The stereotype of affluent California rooftop solar owners persists enough that it's being used effectively in anti-solar campaigns. And there certainly are a lot of wealthy Californian individuals and businesses taking advantage of solar. But though there's certainly room for improvement in the way we make rooftop solar's benefits available to people without a lot of cash to throw around, the field isn't just limited to the rich -- even in stylish Los Angeles.
That's according to "Solar in the Spotlight: Stories of Angelenos Investing in a Clean Energy Future" -- a report released today by Environment California offering 23 human-interest-style case studies of solar installations throughout Los Angeles and environs. The stories range from modest homes, to local businesses and community churches, to the titans of L.A.'s flagship industry.
And each case profiled shows that there's good reason to go solar in Los Angeles.
"These stories demonstrate the diversity of L.A.'s burgeoning solar market, which has grown by more than 800 percent over the last six years," said co-author Emily Kirkland, Clean Energy Associate at Environment California. "The report shows that L.A. is home to every type of solar project under the sun, from a solar-powered convent to a solar-powered car wash to a solar-powered convention center."
The projects profiled range from a 225-kilowatt array atop the Hollywood Center Studios and 390 kilowatts' worth of solar at the Fox studios in Century City to more modest setups like Van Nuys homeowner "Pat's" 3.4 kilowatts on her roof.
Other L.A. solar sites profiled include a car wash in Pacific Palisades, a chain discount supermarket in Eagle Rock, a Canoga Park vegetarian market and restaurant, and a Hollywood monastery belonging to the Vedanta Society. (OK, maybe the last two don't exactly challenge stereotypes about L.A. solar owners. But good for them anyway.)
Some of the projects profiled do indeed break the stereotype of affluence: a homeowner's panels in the Crenshaw district and a multi-unit block of apartments in Koreatown providing examples. One frankly inspiring project atop the Skid Row Housing Trust's St. George Hotel at Main and 3rd in downtown allows the Trust to spend more of its budget providing services to its clients and less paying electric bills for the 1,500 low-income apartments it manages. Small businesses, manufacturers, and churches are well-represented in the study as well.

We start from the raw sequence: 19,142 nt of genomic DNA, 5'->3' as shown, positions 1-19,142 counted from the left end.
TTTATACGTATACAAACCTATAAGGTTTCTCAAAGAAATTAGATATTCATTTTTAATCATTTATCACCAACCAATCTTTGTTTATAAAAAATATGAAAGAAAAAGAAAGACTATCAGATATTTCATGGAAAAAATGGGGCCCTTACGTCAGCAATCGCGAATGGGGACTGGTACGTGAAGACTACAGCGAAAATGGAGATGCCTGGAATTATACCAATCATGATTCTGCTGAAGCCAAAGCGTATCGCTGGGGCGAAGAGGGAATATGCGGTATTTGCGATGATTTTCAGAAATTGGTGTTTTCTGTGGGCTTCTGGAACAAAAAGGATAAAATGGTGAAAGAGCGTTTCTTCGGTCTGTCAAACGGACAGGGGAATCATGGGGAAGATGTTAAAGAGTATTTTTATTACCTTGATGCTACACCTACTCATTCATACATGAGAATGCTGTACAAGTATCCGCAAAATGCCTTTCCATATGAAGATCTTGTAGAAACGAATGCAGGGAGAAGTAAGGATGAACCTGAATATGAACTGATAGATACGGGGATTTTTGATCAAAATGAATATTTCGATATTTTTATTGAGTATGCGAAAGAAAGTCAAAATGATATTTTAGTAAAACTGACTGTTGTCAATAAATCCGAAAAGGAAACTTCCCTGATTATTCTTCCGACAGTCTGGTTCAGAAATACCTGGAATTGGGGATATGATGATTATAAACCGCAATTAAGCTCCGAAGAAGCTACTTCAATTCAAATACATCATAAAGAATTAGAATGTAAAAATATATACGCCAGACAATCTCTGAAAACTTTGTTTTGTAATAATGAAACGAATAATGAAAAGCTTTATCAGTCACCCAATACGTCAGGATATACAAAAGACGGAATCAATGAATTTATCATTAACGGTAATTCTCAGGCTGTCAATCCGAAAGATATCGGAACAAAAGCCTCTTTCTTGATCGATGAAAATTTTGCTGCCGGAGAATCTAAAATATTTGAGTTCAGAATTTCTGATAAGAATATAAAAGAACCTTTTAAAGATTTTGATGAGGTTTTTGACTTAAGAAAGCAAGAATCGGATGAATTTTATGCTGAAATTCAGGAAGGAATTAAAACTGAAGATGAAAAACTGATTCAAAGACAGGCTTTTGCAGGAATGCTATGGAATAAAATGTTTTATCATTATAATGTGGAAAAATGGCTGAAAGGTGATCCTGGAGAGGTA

And the projects are just as diverse in how they got off the ground as they are in their ownership. Some of the solar sites profiled were bought for cash on the barrelhead by the property owners. Some were obtained through the increasingly popular solar leasing model, in which a solar company rents you solar panels on your own roof and you get lower utility bills as a result. At least one owner bought some of his panels and leased others. And the Skid Row Housing Trust got panels through a donation from BP Solar.
There's also diversity relayed in how well the projects came off. Most people raved about their projects, but the aforementioned K-Town apartment block, the Little Tokyo Service Center's (LTSC) Menlo Apartments, suffered utility snafus keeping it off the grid until, well, now. As the report says:
The building opened its doors six months ago, but because of LADWP delays, the solar panels still aren't hooked up to the grid. LTSC staff are hopeful that the panels will be switched on soon. "Kinks in the system," explains [LTSC's project manager Thomas] Yee, who remains enthusiastic about L.A.'s effort to go solar.
Despite the occasional snafu, Environment California is pushing Los Angeles to take the good examples in its report and replicate them across the city. Among other measures, the group is proposing that L.A. mayor Eric Garcetti and the City Council set a formal target of 1,200 megawatts of local solar by 2020, and that LADWP should quadruple its 150 megawatt feed-in tariff program.
The 20 percent by 2020 goal, which would increase L.A.'s solar by more than ten times, would cut the city's carbon dioxide emissions by about 1.1 million tons a year. That's a reduction greater than the annual CO2 emissions of 53 countries, and equivalent to taking about 230,000 conventional cars off the road for good.
Or if you're looking for vegetarian food in the San Fernando Valley, that's about 400,000 fewer Priuses beating you to that parking spot.